Marston’s to meet tenants face-to-face as it look to offer further support: Marston’s is to meet each of its tenants face-to-face as it looks to understand the individual needs of licensees to give them the best possible opportunity when pubs are allowed to reopen, Propel has learned. The company has already suspended rent for its tied tenants and is looking at what further support it can offer. It pointed out as an industry there has not been a consistent approach to the charging of rent and it was “trying to act as fairly as we can with all stakeholders”. In a letter to tenants, seen by Propel, Marston’s said: “Our view is that many pubs will be affected differently and there will not be a ‘one size fits all’ solution.” A Marston’s spokesman told Propel: “All rent payments are suspended for our tied pubs from the day of lock-down until the pubs reopen. We have confirmed with our partners how we will assess the recharge of rent (if applicable) on a case-by-case basis, incorporating government support for fixed costs. We have been clear we do not want to compromise successful businesses with excessive debts.”

Richard Caring-backed businesses reopen kitchens to deliver meals to NHS: Serial sector investor Richard Caring has reopened the kitchens of several of his restaurants to begin donating and delivering food to NHS workers and vulnerable people. Under the Caring Foundation umbrella, brands such as Bill’s and the Ivy Collection have donated and delivered meals to the North West Ambulance Service in Manchester and the Inner City Helping Homeless charity in Dublin. The initiative said: “Our amazing volunteers will be preparing 3,000 meals a week in Manchester and 1,500 meals a week in Dublin. Next week, we’ll also be delivering 1,500 meals a week to the Scottish Ambulance Service in Glasgow.” Caring’s restaurants under his Caprice Holdings vehicle, including Annabel’s and Sexy Fish, are also working with the Felix Project to supply 20,000 cooked meals a week, rising to 50,000, to isolated elderly, children suffering from hunger, families with no income and NHS workers. Annabel’s has opened its four kitchens and plans to delivery 7,000 meals, rising to 10,000, to NHS staff at London hospitals, including Chelsea & Westminster and West Middlesex University Hospital. Bill’s has been delivering meals to Ormond Street Hospital Children's Charity with the Felix Project.

Starbucks reports like-for-likes drop between 60% and 70% in last week of March, down 3% in second quarter: Starbucks has reported like-for-like sales dropped between 60% and 70% in the last week of March, according to the company’s latest SEC filing. By the end of the month, 56% of US company-owned stores were closed, and 45% of licensed stores were shut and most of the stores that remained open were drive-thru locations or licensed units in grocery stores. Prior to 11 March, Starbucks like-for-like sales were up 8% for the second quarter, with transaction growth at 4%. Like-for-like sales for the period overall were down 3% compared with the previous year, reflecting the rapid decline related to the coronavirus pandemic. In China, 95% of its stores are now open and like-for-like sales gradually improved to a 64% decline in March, compared with a 78% decline in February. By the last week of March the like-for-like sales decline had improved to 42%. Chief executive Kevin Johnson said: “We expect the negative financial impacts to the third quarter to be significantly greater than they were in second quarter and to extend into the fourth quarter. In any event, based on our substantial experience in China to date, we continue to believe these impacts are temporary and that our business will fully recover over time.”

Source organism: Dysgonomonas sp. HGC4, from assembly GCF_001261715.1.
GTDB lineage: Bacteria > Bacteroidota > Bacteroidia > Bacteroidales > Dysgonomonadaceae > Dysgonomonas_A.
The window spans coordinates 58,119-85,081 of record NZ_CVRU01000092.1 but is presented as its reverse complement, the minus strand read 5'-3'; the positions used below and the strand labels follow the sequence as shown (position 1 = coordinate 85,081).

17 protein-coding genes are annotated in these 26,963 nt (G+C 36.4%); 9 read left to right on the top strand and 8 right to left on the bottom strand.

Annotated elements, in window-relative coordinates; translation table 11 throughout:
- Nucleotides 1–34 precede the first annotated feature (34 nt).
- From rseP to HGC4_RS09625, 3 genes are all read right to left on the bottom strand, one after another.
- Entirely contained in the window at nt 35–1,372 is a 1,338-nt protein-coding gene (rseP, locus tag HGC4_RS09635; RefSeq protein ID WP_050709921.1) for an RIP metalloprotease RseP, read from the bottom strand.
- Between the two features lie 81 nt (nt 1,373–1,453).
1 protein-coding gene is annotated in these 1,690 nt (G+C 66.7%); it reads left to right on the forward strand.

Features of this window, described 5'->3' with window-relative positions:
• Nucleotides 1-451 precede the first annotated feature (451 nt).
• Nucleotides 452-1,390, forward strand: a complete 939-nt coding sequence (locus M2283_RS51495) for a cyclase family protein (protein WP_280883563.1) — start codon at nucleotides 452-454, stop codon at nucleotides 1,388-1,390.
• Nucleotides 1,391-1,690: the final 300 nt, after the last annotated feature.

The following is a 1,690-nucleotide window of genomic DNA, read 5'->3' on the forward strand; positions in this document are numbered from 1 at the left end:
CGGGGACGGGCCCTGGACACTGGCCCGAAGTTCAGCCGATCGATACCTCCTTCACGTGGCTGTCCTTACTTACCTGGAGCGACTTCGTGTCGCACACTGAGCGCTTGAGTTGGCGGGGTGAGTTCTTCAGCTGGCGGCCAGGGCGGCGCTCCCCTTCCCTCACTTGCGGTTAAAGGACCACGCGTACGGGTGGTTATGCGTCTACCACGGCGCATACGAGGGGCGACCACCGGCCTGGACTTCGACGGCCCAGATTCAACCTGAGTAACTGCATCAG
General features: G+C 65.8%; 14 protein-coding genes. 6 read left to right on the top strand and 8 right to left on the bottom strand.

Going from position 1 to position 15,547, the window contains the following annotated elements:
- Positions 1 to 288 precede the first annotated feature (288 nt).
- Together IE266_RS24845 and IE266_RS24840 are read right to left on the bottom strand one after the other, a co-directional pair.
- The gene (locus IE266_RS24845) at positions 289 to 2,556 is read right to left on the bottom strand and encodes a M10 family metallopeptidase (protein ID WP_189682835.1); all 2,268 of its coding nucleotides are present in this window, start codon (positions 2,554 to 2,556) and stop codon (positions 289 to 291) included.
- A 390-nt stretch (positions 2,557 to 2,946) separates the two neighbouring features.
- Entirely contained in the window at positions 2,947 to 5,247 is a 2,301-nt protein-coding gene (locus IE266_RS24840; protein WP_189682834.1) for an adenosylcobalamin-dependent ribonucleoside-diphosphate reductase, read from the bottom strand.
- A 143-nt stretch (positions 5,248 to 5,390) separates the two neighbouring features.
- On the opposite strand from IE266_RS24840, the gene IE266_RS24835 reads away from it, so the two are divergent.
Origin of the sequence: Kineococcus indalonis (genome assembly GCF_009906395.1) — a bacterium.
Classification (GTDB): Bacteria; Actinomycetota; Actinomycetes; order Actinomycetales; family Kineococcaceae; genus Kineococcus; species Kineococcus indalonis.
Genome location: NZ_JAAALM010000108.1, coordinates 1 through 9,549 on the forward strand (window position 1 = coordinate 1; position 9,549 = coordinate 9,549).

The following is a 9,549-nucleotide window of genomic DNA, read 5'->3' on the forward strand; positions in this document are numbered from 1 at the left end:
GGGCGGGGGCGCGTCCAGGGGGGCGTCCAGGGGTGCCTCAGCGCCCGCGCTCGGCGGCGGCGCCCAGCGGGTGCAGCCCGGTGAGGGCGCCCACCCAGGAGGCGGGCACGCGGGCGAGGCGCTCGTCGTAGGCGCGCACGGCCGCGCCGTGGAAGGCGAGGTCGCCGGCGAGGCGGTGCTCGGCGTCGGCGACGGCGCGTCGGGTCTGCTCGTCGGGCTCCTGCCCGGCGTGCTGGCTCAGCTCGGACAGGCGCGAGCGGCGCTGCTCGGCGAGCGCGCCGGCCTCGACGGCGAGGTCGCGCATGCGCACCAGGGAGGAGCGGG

Savills appointed to market Hix restaurants portfolio: Savills has been appointed on behalf of Deloitte as administrators to seek premium bids for the restaurants previously operated by chef Mark Hix. Administrators were appointed to WSH & Mark Hix Restaurants, Restaurants ETC and Hix Townhouse last week. Savills is now marketing restaurants in Bankside (£200,000 rent per annum); Farringdon (£85,000); Hackney (Tramshed, £364,000); and Soho (£372,000). It is also marketing the freehold of the Hix Townhouse in Lyme Regis, and the chef’s Hix Oyster and Fish House restaurant in the Dorset town. Premium bids are being sought for the restaurants individually or as a whole. Last week, Hix took to Instagram to say the decision to appoint administrators for his restaurant businesses was done without his support. Hix opened his first restaurant in London’s Farringdon in 2008. In the capital, his portfolio went on to include chicken and steak restaurants Tramshed; Hixter Bankside; and HIX Soho, which closed late last year due to “rising rents and difficult market conditions”.